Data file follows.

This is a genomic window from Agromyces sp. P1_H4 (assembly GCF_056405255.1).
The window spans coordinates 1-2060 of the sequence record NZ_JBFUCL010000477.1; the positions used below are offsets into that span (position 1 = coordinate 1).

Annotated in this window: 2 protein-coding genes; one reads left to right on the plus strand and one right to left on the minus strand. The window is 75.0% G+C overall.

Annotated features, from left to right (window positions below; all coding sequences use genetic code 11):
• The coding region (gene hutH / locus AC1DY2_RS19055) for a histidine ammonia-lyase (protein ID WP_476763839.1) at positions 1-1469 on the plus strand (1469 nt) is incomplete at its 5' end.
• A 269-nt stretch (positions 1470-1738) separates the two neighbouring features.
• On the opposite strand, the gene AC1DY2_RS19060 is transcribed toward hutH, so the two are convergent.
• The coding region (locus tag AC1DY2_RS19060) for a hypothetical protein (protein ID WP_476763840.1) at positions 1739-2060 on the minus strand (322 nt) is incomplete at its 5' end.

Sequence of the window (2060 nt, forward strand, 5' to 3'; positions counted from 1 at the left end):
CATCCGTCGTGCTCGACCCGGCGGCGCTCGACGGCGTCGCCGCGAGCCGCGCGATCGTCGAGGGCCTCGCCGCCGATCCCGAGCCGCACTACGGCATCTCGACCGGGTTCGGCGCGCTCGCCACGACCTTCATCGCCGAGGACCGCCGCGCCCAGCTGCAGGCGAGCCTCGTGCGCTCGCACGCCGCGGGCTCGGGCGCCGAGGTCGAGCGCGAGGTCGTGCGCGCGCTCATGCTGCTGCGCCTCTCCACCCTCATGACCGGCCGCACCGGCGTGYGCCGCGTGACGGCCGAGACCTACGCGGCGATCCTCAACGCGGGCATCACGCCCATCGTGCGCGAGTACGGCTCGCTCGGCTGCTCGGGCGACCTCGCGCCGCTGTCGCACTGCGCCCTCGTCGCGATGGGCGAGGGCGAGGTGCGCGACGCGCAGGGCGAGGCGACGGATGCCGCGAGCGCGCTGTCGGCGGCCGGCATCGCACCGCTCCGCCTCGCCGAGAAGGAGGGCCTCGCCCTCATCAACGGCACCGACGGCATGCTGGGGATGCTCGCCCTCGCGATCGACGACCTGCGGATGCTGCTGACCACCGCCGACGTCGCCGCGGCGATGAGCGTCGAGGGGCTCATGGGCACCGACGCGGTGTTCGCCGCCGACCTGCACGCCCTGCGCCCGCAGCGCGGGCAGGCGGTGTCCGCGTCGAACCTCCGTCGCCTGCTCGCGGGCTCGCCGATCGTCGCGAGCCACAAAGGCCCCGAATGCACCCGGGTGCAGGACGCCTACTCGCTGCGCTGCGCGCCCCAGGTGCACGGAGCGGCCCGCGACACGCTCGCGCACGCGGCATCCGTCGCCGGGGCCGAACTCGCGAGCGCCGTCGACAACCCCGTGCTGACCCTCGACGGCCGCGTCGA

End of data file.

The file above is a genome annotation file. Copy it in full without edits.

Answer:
This is a genomic window from Agromyces sp. P1_H4 (assembly GCF_056405255.1).
The window spans coordinates 1-2060 of the sequence record NZ_JBFUCL010000477.1; the positions used below are offsets into that span (position 1 = coordinate 1).

Annotated in this window: 2 protein-coding genes; one reads left to right on the plus strand and one right to left on the minus strand. The window is 75.0% G+C overall.

Annotated features, from left to right (window positions below; all coding sequences use genetic code 11):
• The coding region (gene hutH / locus AC1DY2_RS19055) for a histidine ammonia-lyase (protein ID WP_476763839.1) at positions 1-1469 on the plus strand (1469 nt) is incomplete at its 5' end.
• A 269-nt stretch (positions 1470-1738) separates the two neighbouring features.
• On the opposite strand, the gene AC1DY2_RS19060 is transcribed toward hutH, so the two are convergent.
• The coding region (locus tag AC1DY2_RS19060) for a hypothetical protein (protein ID WP_476763840.1) at positions 1739-2060 on the minus strand (322 nt) is incomplete at its 5' end.

Sequence of the window (2060 nt, forward strand, 5' to 3'; positions counted from 1 at the left end):
CATCCGTCGTGCTCGACCCGGCGGCGCTCGACGGCGTCGCCGCGAGCCGCGCGATCGTCGAGGGCCTCGCCGCCGATCCCGAGCCGCACTACGGCATCTCGACCGGGTTCGGCGCGCTCGCCACGACCTTCATCGCCGAGGACCGCCGCGCCCAGCTGCAGGCGAGCCTCGTGCGCTCGCACGCCGCGGGCTCGGGCGCCGAGGTCGAGCGCGAGGTCGTGCGCGCGCTCATGCTGCTGCGCCTCTCCACCCTCATGACCGGCCGCACCGGCGTGYGCCGCGTGACGGCCGAGACCTACGCGGCGATCCTCAACGCGGGCATCACGCCCATCGTGCGCGAGTACGGCTCGCTCGGCTGCTCGGGCGACCTCGCGCCGCTGTCGCACTGCGCCCTCGTCGCGATGGGCGAGGGCGAGGTGCGCGACGCGCAGGGCGAGGCGACGGATGCCGCGAGCGCGCTGTCGGCGGCCGGCATCGCACCGCTCCGCCTCGCCGAGAAGGAGGGCCTCGCCCTCATCAACGGCACCGACGGCATGCTGGGGATGCTCGCCCTCGCGATCGACGACCTGCGGATGCTGCTGACCACCGCCGACGTCGCCGCGGCGATGAGCGTCGAGGGGCTCATGGGCACCGACGCGGTGTTCGCCGCCGACCTGCACGCCCTGCGCCCGCAGCGCGGGCAGGCGGTGTCCGCGTCGAACCTCCGTCGCCTGCTCGCGGGCTCGCCGATCGTCGCGAGCCACAAAGGCCCCGAATGCACCCGGGTGCAGGACGCCTACTCGCTGCGCTGCGCGCCCCAGGTGCACGGAGCGGCCCGCGACACGCTCGCGCACGCGGCATCCGTCGCCGGGGCCGAACTCGCGAGCGCCGTCGACAACCCCGTGCTGACCCTCGACGGCCGCGTCGA